Monday, March 14, 2011

Devotional for the Sixth Day of Lent

Happy are those who consider the poor;
the Lord delivers them in the day of trouble. 
The Lord protects them and keeps them alive;
they are called happy in the land.
You do not give them up to the will of their enemies. 
The Lord sustains them on their sickbed;
in their illness you heal all their infirmities. (Psalm 41:1-3)

Why do you boast, O mighty one,
of mischief done against the godly? 
All day long you are plotting destruction. Your tongue is like a sharp razor,
you worker of treachery. (Psalm 52:1-2)

Since, therefore, the children share flesh and blood, [Jesus] himself likewise shared the same things . . . (Hebrews 14a)

It isn’t difficult to have an enemy. As long as you have something to lose or protect, there will be enemies, both real and imagined, ready to take what you have. Whether it is a competitor in business, an opponent in politics, a nation across a border, or a neighbor across a fence, enemies remain a possibility in human relationships. And where there are enemies, there is drama.

This kind of drama requires a person to allow the enemy to take up rent-free space in our heads. You have to be vigilant about enemies, because they plot destruction. Therefore, you have to look for the signs, all the time, whether they are there or not.
Psalms 41 and 52 both speak of this kind of drama. There are enemies who love evil, ones who plan to heap destruction upon the righteous. But Psalm 41, before it laments about enemies, opens with a celebration of those who care for the poor. There is something different about them, and the Lord protects them.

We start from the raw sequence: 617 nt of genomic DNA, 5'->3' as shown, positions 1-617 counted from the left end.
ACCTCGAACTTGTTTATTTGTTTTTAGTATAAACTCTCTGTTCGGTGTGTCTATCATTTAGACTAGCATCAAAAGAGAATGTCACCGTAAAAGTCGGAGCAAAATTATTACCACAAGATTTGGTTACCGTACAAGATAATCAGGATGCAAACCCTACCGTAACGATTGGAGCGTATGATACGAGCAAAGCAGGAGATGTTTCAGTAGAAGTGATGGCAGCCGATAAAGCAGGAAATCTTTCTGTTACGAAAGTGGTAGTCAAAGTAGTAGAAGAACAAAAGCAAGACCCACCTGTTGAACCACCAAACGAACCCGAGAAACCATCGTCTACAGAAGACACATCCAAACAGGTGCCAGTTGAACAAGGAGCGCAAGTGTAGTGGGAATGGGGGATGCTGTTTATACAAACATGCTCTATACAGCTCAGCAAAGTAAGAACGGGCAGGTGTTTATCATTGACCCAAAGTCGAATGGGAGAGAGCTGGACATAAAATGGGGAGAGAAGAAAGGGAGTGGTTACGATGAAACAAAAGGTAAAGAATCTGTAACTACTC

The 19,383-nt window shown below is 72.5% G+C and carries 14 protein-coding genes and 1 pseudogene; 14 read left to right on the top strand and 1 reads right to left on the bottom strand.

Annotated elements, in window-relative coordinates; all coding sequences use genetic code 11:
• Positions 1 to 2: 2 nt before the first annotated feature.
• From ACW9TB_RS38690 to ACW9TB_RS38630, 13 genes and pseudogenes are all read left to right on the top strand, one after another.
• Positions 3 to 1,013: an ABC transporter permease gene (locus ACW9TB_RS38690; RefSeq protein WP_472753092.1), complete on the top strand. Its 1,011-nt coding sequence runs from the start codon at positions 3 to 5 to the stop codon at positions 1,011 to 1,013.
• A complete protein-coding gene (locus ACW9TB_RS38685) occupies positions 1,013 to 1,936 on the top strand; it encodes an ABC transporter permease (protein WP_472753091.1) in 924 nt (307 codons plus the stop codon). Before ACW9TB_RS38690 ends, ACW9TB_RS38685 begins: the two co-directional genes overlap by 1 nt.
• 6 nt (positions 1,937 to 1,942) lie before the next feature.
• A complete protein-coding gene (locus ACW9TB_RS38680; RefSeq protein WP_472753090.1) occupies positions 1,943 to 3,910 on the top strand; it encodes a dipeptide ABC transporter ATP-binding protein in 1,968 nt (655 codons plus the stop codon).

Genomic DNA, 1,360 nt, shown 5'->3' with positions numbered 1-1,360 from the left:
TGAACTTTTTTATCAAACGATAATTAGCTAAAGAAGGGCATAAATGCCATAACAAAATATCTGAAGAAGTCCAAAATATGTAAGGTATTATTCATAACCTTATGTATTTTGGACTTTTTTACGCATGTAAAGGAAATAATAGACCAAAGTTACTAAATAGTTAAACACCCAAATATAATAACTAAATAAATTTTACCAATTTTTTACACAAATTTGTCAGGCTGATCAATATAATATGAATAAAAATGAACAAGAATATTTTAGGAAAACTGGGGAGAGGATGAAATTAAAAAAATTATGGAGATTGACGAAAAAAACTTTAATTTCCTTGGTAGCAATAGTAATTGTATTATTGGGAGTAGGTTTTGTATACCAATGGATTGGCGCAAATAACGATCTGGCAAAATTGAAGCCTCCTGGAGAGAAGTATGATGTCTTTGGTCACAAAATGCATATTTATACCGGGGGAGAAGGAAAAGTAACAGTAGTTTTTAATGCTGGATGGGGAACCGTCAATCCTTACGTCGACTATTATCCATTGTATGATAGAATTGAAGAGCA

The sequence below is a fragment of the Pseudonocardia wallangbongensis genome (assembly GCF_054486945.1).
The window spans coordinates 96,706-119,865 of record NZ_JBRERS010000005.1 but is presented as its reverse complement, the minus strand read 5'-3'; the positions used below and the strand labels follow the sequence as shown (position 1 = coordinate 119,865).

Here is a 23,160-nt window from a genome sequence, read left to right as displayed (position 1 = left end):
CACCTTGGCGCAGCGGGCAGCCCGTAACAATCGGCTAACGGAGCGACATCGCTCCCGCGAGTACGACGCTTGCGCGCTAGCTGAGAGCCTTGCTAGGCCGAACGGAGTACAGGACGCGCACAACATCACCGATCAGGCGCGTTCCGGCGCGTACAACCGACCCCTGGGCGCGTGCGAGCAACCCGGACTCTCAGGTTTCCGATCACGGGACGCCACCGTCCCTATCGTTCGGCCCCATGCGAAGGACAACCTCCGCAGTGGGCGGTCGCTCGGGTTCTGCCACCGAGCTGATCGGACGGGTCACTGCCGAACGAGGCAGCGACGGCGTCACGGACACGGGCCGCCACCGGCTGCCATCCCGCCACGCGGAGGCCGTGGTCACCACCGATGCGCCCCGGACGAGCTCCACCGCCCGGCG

Think of the difference: Those whose lives are oriented around the fear of enemies can only think about enemies. Those who consider the poor are not being threatened by anyone; they are giving away what could have been protected, and in doing so they identify with those in need rather than with the ones who might forcibly steal and destroy. The orientation of life changes from an orbit of fear to an orbit of love.

The writer of the book of Hebrews describes Jesus as sharing the same flesh and blood as the rest of the human race. This is an important concept in Christian faith, because we believe that in Jesus, “all the fullness of God was pleased to dwell” (Colossians 1:19). In some inexplicable way, God, in and through Jesus, shared our human existence. In Jesus, God fully identified with us in our fear, our poverty, our brokenness, and ultimately, in human suffering and death. This is not God lashing out in a rage at his enemies, but God near and at hand, understanding everything about our weaknesses and sharing them with us.

Fear is not only a visceral response, it is also an identity. It creates closed fists and high walls, with strategies to keep enemies at bay. But God doesn’t summon us to fear. We are summoned to order our lives around the One who identifies and cares for us in a way that is only glimpsed when we care for the poor. In all of our drama, it is we who are the poor, and it is God who opens his hand to us in the person of Jesus.

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